Olivia Caramello's website


Unifying theory

A brief historical digression

The concept of (Grothendieck) topos was introduced by Alexandre Grothendieck in the early 1960s, in order to provide a mathematical underpinning for the 'exotic' cohomology theories needed in algebraic geometry. Every topological space X gives rise to a topos (the category of sheaves of sets on X) and every topos in Grothendieck’s sense can be considered as a 'generalized space'.

At the end of the same decade, William Lawvere and Myles Tierney realized that the concept of Grothendieck topos also yielded an abstract notion of mathematical universe within which one could carry out most familiar set-theoretic constructions, but which also, thanks to the inherent 'flexibility' of the notion of topos, could be profitably exploited to construct ‘new mathematical worlds’ having particular properties.

A few years later, the theory of classifying toposes added a further fundamental viewpoint to the above-mentioned ones: a topos can be seen not only as a generalized space or as a mathematical universe, but also as a suitable kind of first-order theory (considered up to a general notion of equivalence of theories).

In fact, every first-order mathematical theory (of a general specified form - technically speaking, a geometric theory) admits a canonical topos-theoretic model lying in the classifying topos of the theory, satisfying the universal property that every topos-theoretic model of the theory can be obtained as a pullback of this canonical model along a unique morphism of toposes. Such canonical models of mathematical theories do not exist in the classical set-theoretic setting, but any classical (i.e., set-based) model of the theory can be seen as a point of its classifying topos.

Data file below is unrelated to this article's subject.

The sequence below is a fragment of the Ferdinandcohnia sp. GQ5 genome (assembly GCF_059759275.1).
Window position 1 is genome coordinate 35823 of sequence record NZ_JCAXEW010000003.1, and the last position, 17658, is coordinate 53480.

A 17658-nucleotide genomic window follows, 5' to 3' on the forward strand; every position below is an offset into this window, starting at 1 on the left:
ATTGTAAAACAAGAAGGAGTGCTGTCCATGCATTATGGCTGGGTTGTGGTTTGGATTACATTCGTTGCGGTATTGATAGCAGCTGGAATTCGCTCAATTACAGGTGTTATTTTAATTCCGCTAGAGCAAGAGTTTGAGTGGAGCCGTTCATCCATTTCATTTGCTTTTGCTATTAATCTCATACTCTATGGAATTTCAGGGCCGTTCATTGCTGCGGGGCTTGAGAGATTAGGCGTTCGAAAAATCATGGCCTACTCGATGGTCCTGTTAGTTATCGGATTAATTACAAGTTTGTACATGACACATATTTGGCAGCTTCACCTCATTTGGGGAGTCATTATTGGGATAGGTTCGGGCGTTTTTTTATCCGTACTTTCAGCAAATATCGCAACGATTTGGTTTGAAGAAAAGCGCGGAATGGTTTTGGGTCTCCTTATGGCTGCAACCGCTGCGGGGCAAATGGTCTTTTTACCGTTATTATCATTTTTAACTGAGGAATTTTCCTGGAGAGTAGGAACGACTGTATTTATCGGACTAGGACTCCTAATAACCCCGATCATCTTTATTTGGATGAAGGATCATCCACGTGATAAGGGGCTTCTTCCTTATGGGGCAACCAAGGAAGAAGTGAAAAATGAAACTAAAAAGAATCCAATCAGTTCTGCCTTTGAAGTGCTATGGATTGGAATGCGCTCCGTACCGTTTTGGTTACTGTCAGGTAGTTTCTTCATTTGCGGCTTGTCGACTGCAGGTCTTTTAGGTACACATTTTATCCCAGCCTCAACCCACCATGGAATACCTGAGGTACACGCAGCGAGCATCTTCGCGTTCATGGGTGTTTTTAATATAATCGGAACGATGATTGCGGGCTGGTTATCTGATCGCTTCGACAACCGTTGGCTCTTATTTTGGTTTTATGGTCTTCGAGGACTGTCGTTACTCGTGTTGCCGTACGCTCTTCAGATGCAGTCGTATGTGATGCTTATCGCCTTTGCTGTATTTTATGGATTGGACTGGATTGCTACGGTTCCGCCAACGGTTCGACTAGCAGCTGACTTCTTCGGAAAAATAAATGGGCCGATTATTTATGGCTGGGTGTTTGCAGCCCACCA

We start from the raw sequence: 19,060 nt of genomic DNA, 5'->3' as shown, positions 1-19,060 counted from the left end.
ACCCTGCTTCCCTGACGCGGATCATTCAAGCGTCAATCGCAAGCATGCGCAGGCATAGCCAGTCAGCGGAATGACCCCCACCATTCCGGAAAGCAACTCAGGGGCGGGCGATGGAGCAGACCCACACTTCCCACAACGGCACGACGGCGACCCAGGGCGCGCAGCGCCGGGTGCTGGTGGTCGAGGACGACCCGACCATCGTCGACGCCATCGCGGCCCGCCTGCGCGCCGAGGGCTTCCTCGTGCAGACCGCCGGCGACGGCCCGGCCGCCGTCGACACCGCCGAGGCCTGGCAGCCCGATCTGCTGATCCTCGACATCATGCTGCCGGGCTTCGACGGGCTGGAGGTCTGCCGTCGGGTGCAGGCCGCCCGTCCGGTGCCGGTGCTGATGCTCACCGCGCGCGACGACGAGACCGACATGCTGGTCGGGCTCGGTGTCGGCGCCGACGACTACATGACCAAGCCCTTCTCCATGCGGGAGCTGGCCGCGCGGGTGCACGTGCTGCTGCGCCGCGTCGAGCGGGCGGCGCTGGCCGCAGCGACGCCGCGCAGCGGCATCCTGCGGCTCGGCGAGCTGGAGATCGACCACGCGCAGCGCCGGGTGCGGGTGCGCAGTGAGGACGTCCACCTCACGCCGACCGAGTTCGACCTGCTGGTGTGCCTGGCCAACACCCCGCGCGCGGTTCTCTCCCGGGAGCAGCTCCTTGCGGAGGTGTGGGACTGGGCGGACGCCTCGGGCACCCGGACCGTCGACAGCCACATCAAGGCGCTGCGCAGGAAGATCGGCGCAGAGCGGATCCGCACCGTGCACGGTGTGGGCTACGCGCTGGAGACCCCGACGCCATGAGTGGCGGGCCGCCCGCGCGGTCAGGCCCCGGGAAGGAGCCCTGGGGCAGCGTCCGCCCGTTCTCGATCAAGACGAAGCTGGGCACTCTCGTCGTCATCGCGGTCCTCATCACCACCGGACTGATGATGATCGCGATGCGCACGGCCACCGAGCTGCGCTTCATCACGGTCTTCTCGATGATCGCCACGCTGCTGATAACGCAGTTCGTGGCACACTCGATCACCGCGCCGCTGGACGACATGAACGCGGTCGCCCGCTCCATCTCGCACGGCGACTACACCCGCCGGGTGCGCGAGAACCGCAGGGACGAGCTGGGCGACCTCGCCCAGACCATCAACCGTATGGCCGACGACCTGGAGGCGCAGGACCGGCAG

Unfortunately, apart from a few isolated exceptions, the study of Grothendieck toposes in the context of Logic was essentially not pursued afterwards. In fact, a great part of the efforts of the categorical community in the past years had been focused on the study of elementary toposes, a more general (elementarily axiomatizable) class of categories in which one can consider models of arbitrary finitary first-order theories, but in which one cannot do geometry in a Grothendieckian sense due to the fact that elementary toposes do not in general admit sites of definition. Even though the study of these more general concepts has shed important light on the original concept of topos (in fact, it was seen that several concepts in Grothendieck's topos theory admitted an 'elementary' formulation), the concept of elementary topos has not been fruitful as a source of 'concrete' applications in different fields of Mathematics, essentially because of the lack of a non-trivial representation theory 'from below' analogous to that provided by sites (which in the context of Grothendieck toposes play the role of 'carriers of concrete mathematical information').